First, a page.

Retired vice admiral named new College of DuPage president

 
 
Updated 5/2/2016 10:50 PM
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  • Ann Rondeau, a past president of the National Defense University in Washington D.C., has been picked to become the next president of the College of DuPage.

      Ann Rondeau, a past president of the National Defense University in Washington D.C., has been picked to become the next president of the College of DuPage. Paul Michna | Staff Photographer

  • College of DuPage board Chairwoman Deanne Mazzochi sports a smile after the board voted to hire Ann Rondeau as the new president of the Glen Ellyn-based school.

      College of DuPage board Chairwoman Deanne Mazzochi sports a smile after the board voted to hire Ann Rondeau as the new president of the Glen Ellyn-based school. Mark Black | Staff Photographer

A retired Navy vice admiral who described herself as a "nontraditional" candidate is poised to become the first female president in the 49-year history of the College of DuPage.

COD board members Monday voted to appoint Ann Rondeau as the sixth president of the state's largest community college. If she accepts the board's offer, Rondeau will begin work July 1 at the Glen Ellyn-based school.

"For me, the choice is clear," Trustee Charles Bernstein said before the vote. "She will establish trust. She will listen. And she will form the coalitions that this college needs in order to overcome our current challenges and to achieve excellence in all areas."

Rondeau was picked from among three finalists for the job. The three others were Elgin Community College President David Sam and Barbara Kavalier, district president of Navarro College in Texas.

Only four of the board's seven trustees supported Rondeau's appointment. Trustees Dianne McGuire and Joseph Wozniak voted "present." Trustee Erin Birt abstained.

As part of their vote, trustees authorized board Chairwoman Deanne Mazzochi, administrators and COD's lawyers to draft and negotiate an employment agreement with Rondeau, who is a past president of the National Defense University in Washington, D.C.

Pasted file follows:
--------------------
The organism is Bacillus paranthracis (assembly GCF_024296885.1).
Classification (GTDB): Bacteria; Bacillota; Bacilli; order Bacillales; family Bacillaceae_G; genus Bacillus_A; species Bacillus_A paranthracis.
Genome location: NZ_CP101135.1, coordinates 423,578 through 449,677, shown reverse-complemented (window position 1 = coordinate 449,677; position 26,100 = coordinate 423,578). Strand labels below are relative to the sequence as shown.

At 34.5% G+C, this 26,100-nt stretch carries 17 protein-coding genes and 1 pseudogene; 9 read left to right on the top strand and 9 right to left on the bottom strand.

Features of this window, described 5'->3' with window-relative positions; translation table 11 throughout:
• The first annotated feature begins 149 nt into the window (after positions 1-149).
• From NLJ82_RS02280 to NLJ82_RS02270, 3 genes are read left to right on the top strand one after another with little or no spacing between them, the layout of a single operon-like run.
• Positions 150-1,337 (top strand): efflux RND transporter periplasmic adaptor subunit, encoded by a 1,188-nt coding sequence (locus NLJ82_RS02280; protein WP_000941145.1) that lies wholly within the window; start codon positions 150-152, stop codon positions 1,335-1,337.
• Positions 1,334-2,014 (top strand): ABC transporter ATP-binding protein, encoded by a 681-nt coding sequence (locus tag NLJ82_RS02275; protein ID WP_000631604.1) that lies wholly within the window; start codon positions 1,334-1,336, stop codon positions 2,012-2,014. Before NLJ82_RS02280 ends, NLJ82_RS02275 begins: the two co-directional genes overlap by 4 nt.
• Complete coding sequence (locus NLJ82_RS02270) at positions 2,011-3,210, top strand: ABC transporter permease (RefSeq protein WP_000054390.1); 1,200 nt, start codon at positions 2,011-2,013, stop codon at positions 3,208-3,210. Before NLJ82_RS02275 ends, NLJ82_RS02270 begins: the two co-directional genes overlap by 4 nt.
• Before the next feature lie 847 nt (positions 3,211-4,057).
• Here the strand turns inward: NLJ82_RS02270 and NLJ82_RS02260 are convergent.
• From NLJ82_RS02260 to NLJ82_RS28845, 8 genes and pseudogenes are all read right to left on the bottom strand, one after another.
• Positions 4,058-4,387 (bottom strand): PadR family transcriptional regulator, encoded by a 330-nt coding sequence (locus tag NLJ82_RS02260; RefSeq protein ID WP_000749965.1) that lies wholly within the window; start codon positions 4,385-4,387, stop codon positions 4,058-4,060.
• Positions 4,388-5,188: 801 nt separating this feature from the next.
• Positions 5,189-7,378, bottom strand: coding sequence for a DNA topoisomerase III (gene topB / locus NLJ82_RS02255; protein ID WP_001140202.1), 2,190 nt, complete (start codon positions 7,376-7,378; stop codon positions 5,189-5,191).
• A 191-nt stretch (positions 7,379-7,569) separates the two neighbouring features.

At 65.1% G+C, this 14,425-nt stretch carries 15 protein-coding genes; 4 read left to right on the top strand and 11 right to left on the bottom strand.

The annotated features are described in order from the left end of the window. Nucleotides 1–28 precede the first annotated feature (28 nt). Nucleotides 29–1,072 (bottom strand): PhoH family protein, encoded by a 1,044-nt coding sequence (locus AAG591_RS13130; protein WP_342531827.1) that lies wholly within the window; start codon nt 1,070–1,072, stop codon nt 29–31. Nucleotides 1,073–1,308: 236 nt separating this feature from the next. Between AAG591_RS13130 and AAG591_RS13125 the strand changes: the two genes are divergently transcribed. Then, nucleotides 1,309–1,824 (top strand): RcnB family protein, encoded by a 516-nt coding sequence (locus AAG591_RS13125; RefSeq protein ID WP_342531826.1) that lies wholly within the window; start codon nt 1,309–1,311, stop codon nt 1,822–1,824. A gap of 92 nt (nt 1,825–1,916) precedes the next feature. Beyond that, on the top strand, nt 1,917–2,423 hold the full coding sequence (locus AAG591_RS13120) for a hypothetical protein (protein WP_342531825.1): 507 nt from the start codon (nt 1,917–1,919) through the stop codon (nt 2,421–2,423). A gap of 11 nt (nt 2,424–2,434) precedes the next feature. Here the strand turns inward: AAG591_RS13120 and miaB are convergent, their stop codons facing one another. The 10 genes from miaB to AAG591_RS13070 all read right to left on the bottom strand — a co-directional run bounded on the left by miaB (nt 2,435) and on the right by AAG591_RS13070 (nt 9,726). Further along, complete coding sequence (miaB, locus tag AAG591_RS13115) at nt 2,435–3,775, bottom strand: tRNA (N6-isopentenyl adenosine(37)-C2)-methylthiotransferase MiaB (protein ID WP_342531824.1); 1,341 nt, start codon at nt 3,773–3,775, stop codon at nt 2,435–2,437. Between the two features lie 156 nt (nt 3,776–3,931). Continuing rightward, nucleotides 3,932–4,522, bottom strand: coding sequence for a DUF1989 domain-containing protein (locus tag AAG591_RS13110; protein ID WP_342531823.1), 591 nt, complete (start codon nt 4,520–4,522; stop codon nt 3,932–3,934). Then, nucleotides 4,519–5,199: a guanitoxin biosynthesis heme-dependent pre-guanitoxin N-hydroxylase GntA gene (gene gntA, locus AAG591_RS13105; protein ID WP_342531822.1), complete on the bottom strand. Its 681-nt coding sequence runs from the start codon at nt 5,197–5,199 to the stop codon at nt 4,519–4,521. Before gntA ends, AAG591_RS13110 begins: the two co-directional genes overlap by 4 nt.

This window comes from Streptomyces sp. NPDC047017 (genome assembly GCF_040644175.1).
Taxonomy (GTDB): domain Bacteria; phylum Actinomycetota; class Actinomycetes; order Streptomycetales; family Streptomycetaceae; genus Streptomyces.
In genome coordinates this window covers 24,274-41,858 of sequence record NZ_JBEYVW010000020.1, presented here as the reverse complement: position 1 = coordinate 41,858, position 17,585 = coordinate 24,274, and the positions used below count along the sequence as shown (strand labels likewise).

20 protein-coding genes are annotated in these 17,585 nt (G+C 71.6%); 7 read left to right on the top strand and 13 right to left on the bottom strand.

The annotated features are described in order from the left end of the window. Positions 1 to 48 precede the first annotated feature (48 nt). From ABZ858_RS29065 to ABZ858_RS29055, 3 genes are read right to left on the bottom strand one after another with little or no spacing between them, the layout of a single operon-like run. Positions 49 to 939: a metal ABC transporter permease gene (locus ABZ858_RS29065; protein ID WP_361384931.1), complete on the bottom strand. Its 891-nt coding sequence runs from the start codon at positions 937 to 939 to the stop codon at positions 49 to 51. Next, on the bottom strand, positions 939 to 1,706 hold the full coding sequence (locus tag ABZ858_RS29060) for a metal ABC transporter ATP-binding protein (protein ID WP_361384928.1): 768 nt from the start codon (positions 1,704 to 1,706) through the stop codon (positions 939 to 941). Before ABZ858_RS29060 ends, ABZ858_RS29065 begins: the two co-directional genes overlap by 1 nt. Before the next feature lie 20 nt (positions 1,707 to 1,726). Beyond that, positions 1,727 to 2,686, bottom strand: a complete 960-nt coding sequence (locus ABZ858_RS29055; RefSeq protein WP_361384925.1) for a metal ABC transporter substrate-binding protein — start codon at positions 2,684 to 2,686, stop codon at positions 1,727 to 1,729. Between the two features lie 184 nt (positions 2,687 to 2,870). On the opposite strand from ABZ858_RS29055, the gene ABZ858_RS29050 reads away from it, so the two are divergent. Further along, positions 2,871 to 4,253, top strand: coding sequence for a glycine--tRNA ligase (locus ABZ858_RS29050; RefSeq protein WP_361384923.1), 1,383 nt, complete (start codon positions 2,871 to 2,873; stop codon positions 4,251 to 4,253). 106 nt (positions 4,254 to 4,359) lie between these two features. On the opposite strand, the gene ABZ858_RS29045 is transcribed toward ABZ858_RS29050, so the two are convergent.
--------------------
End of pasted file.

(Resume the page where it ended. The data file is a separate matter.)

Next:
Rondeau will be paid a starting salary not to exceed $325,000 a year and receive benefits comparable to those provided to other senior administrators, including sick leave, medical insurance, a qualified annuity contribution not to exceed $18,000, computer and Internet access, and relocation expenses, officials said.

Monday night's vote brought to an end a monthslong nationwide search to replace Robert Breuder, who was fired in October.

Daily operations at COD have been overseen by Joseph Collins, the acting interim president, since April 2015, when Breuder was put on paid administrative leave amid state and federal probes into the college's spending and administrative practices.

Trustee Frank Napolitano, who also served on COD's presidential search committee, said Rondeau stood out during search committee interviews, public forums and interviews with the board.

"Dr. Rondeau is an excellent leader," said Napolitano, adding that she "will serve the community well" as president.

During a public forum last month, Rondeau said she applied for the president position at COD because education is her calling.

"My body of work is this kind of work," Rondeau said at the time. "I've spent my adult career training and teaching people how to get to the next level. This is a good fit."

Rondeau, 64, of Vienna, Virginia, said she would bring experience and leadership to the post, adding that she knows how to lead and help teams come together.

Rondeau said administrators and faculty members must work together to help students succeed. She said she also believes in shared governance and transparency.

In addition, she said the college shouldn't fear increased accountability.

"Accountability is a great thing," Rondeau said. "It's liberating. ... It's an opportunity."

Despite what happened previously at COD, Rondeau said the school should be confident because it has "great things to show."

After Monday night's vote, Glenn Hansen, president of the COD Faculty Association, said Rondeau was "an excellent choice."

"She will be an outstanding president," said Hansen, adding that the faculty firmly supports the board's choice.

Rondeau has 26 years of experience in military and educational roles, including deputy commander of the U.S. Transportation Command in Illinois and commander of the Naval Personnel Development Command in Virginia.

Several times during her military career, Rondeau was tasked with turning around an organization. She also has experience dealing with the Higher Learning Commission, which has placed COD on two years' probation because of questions about its administrative practices and dysfunction on the board.

Rondeau said it's going to take "hard work" to get COD off probation, but it's work that can be accomplished.

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